Hooked on Nicotine Replacement Therapy

Nicotine patches allowed me to quit smoking, but now it’s time to quit the patches.

I’ve been an on-and-off smoker for nearly my entire adult life. In the past, I’ve managed to stay off cigarettes for as long as a year, but I allowed stressful life events to turn into excuses to pick them back up.

I most recently quit smoking this February. After initially trying and failing to quit cold turkey, I turned to nicotine replacement therapy for help.

Nicotine replacement therapy is a broad category that describes all of the nicotine-based alternatives to cigarettes — lozenges, gum, and in my case, nicotine patches.

According to the American Cancer Society, replacement therapy can double your chances of quitting smoking. I’ve also had personal success using it in the past, so I had high hopes when I started using the patches back in February.

The 12-Week Cycle

The way that nicotine patches work is by slowly releasing nicotine into your body throughout the day. They come in three different “steps,” containing incrementally less nicotine.

The first step has 21 mg, the second has 14, and the third and final step has 7 mg. In comparison, smoking through a pack of cigarettes would typically lead to ingesting about 20 mg of nicotine, around as much as the first step of patches.

The patches are meant to be used in a twelve-week cycle, gradually reducing your daily nicotine intake until you finally stop entirely.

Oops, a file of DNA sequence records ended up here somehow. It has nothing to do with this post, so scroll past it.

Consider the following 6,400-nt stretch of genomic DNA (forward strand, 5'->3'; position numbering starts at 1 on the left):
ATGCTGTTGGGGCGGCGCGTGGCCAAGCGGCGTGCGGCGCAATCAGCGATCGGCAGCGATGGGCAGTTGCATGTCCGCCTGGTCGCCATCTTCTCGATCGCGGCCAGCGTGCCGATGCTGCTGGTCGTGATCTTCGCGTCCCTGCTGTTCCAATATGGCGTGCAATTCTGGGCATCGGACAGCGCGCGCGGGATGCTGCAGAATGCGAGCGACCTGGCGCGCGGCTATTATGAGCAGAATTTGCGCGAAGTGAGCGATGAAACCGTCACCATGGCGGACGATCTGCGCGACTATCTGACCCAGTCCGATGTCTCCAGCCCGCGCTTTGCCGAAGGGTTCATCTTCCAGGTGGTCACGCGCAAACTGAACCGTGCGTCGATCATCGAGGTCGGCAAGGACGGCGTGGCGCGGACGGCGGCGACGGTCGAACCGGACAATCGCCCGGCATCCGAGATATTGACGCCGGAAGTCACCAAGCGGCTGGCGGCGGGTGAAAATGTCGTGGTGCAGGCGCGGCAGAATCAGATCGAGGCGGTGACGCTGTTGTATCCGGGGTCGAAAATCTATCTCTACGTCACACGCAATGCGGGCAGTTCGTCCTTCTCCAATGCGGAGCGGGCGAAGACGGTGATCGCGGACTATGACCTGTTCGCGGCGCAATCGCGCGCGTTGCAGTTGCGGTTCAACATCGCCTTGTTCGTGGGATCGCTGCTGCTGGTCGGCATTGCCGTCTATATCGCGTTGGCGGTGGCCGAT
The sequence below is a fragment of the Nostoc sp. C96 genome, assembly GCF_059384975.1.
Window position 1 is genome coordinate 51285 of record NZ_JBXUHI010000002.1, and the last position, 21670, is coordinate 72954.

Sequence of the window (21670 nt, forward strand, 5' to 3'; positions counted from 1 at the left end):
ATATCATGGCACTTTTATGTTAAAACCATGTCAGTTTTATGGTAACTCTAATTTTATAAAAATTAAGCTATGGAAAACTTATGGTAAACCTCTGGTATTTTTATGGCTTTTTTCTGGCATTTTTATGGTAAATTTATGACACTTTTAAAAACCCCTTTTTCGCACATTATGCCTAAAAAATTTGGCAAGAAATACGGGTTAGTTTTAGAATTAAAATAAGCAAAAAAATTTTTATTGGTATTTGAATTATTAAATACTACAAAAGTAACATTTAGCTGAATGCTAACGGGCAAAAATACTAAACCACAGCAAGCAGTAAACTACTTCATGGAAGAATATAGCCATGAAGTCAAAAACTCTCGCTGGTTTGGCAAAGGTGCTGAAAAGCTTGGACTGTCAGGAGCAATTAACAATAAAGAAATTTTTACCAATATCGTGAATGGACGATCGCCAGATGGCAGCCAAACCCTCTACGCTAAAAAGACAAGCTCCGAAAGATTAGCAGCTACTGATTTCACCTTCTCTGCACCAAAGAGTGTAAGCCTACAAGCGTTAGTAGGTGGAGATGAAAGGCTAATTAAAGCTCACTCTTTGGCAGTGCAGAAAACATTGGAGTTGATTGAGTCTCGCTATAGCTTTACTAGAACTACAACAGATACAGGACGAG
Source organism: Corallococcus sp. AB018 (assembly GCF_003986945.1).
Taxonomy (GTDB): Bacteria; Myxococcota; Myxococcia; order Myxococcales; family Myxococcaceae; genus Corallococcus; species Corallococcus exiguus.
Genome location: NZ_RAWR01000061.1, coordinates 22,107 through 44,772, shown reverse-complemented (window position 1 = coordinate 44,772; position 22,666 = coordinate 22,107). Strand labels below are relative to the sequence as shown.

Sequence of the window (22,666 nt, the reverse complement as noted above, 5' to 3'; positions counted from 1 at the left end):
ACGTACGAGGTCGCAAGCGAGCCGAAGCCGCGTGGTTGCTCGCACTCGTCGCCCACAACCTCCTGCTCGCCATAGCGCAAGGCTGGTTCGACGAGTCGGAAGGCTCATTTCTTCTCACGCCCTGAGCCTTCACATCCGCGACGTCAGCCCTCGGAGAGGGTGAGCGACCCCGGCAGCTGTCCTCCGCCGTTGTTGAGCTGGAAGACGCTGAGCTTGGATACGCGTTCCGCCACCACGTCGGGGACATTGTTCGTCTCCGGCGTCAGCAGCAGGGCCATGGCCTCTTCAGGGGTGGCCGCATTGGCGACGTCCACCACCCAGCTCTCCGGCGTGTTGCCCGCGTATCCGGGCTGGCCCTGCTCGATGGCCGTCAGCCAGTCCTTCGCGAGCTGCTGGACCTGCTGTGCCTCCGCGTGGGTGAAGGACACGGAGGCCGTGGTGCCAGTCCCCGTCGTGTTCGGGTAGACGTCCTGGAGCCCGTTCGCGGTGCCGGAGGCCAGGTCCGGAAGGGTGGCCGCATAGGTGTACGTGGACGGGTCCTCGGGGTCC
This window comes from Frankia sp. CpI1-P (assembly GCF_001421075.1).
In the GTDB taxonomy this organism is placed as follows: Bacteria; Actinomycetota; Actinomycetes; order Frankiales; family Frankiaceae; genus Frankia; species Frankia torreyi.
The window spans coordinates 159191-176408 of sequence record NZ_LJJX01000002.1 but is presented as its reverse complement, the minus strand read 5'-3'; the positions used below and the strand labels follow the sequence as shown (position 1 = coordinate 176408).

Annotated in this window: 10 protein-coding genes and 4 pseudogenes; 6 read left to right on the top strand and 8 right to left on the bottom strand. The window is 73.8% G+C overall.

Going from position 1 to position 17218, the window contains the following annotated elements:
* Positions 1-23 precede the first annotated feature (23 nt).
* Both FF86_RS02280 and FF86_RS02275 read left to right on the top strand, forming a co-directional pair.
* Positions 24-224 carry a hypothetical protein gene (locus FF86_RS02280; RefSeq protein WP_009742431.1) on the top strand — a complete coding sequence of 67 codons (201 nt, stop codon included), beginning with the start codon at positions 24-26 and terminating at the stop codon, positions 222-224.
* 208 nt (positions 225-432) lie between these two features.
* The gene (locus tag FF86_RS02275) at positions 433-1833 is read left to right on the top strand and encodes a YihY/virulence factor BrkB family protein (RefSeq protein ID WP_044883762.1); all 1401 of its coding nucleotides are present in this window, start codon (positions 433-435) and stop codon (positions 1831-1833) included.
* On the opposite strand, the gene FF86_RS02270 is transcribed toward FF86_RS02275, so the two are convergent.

Both the patch manufacturers and the American Cancer Society warn against continuing use after twelve weeks have passed.

Long Term Nicotine Replacement Therapy

After finishing the twelve-week cycle last month, I tried to stop using the patches and failed completely.

I had successfully worked my way down to the 7 mg patch, but on my first day without it, I broke down and bought a pack of cigarettes.

The next morning, I threw away the cigarettes that were left and bought another two-week box of 7 mg patches.

That was the start of a frustrating cycle that has continued for the past month and a half. When I’m on the patches, even though they are just 7 mg, I feel like I’m doing fine. As soon as I’m off, I defy every logical bone in my body by going right out and buying another pack.

My family members have suggested that I just stay on the patches long-term, but I’m reluctant to do so. Although the patches are surely healthier than smoking, I worry about what negative effects long-term use would have.

Fortunately, in 2013, the FDA released the results of a study stating that nicotine replacement therapy could be used longer than recommended. This helps somewhat to ease my concerns, although I know myself well enough to realize that I will have to be careful not to let this turn into an excuse to drag out my use of patches indefinitely.

Maintaining a Positive Outlook

What should have been a twelve-week process has now turned into an eighteen-week ordeal. Despite that, I truly believe that the best thing I can do for now is to keep trying to go nicotine free and continue to maintain a positive attitude.

Although I’ve failed to get off the patches, even being able to transition to them in the first place was a success. I’ve already noticed how much my breathing has improved since February, and although I’m still hooked on nicotine, it’s at a much lower level than it had been four months ago.

I had my first cigarette early in high school and started smoking a pack a day when I was in undergrad. That’s a lot of years that I’ve spent building a dependence on nicotine.

In order to finally be truly free of this years-long habit, I’m going to have to keep trying harder, and that’s exactly what I’m prepared to do.

Written by

I’m a lawyer and teacher from North Carolina. I write about sobriety, mental health, running, and more.

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